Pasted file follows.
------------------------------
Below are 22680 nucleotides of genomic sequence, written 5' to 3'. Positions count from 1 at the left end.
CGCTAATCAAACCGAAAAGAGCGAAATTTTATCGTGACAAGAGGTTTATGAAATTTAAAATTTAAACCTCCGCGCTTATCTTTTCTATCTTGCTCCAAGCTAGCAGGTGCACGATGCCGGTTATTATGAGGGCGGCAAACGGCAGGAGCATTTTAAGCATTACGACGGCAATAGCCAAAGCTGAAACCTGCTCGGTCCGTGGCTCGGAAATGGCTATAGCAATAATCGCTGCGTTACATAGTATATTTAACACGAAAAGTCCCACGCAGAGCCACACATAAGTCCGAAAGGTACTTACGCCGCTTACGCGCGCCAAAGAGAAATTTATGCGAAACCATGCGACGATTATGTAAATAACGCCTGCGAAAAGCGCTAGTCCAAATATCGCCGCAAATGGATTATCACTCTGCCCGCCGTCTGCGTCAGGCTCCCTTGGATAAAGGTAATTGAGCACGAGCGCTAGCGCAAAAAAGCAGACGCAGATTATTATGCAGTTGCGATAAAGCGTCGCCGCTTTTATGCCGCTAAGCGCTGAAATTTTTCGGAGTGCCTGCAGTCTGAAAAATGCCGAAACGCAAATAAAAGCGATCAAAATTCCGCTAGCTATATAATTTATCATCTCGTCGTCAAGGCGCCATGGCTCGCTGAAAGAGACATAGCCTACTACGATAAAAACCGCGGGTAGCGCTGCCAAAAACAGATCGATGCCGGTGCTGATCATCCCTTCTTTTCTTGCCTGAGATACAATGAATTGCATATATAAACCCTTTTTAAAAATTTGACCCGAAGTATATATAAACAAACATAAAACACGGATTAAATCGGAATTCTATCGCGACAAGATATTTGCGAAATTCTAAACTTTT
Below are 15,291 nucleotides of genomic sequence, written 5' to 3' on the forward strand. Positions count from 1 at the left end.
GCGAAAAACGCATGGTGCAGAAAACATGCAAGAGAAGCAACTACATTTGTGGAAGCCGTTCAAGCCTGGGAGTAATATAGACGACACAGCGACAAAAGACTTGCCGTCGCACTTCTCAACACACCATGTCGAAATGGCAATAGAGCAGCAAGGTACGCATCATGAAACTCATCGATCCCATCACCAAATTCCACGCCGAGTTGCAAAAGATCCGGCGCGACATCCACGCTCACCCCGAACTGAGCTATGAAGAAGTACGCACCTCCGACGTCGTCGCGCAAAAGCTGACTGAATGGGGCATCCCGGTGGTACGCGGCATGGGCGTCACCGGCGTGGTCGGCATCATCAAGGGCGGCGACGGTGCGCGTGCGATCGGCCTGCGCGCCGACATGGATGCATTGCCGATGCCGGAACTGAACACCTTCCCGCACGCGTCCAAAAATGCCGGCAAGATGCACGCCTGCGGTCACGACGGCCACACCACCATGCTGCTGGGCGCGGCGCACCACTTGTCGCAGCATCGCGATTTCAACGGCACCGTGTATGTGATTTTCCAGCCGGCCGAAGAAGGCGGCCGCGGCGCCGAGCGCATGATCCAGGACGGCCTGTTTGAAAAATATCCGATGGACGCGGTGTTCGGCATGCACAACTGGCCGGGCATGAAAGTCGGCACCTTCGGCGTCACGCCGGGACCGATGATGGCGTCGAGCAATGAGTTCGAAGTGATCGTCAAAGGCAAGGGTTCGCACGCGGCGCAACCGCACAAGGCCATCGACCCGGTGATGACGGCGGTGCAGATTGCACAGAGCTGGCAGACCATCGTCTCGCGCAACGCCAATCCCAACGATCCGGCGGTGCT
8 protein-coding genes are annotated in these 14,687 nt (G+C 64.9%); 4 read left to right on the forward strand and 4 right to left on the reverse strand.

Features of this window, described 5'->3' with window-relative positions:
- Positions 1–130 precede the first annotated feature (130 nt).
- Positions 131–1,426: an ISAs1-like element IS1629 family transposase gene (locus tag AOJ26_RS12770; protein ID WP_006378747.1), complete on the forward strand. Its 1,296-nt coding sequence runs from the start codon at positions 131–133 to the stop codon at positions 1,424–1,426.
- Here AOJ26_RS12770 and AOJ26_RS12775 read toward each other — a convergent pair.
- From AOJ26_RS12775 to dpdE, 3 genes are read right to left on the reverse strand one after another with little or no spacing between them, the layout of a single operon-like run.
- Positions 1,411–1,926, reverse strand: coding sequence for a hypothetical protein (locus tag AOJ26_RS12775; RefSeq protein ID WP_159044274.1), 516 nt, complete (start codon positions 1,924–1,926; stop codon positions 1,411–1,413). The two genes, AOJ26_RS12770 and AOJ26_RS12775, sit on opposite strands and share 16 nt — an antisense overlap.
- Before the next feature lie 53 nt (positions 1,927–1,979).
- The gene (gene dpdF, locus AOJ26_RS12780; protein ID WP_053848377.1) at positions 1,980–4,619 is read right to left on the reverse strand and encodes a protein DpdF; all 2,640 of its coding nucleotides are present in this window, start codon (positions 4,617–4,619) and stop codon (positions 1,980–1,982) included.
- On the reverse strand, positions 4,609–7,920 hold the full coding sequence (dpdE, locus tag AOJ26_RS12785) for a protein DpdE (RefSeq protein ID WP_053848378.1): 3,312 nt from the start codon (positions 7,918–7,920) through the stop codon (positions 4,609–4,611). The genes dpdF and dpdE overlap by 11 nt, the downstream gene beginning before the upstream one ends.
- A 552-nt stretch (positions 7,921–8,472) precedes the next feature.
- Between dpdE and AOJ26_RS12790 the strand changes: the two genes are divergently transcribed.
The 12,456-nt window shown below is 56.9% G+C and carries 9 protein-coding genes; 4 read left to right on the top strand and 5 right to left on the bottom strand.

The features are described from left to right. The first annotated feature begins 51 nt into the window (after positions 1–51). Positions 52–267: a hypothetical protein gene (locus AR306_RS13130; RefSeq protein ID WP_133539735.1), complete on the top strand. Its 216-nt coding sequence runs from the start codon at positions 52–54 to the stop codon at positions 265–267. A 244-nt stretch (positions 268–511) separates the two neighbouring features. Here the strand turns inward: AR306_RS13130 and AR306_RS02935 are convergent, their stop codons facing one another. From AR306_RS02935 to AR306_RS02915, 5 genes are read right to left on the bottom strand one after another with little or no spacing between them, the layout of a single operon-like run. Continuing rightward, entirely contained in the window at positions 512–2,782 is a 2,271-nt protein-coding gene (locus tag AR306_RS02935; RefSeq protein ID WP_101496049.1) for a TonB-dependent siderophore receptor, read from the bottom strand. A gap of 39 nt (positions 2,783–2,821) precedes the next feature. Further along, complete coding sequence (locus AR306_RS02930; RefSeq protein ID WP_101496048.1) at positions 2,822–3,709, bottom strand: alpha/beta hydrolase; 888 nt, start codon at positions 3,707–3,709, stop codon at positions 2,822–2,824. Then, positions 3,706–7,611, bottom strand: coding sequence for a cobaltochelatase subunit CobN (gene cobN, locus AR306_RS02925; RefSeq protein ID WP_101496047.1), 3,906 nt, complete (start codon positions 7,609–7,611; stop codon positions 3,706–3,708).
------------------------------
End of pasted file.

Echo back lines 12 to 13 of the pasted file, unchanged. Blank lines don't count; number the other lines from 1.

- Before the next feature lie 53 nt (positions 1,927–1,979).
- The gene (gene dpdF, locus AOJ26_RS12780; protein ID WP_053848377.1) at positions 1,980–4,619 is read right to left on the reverse strand and encodes a protein DpdF; all 2,640 of its coding nucleotides are present in this window, start codon (positions 4,617–4,619) and stop codon (positions 1,980–1,982) included.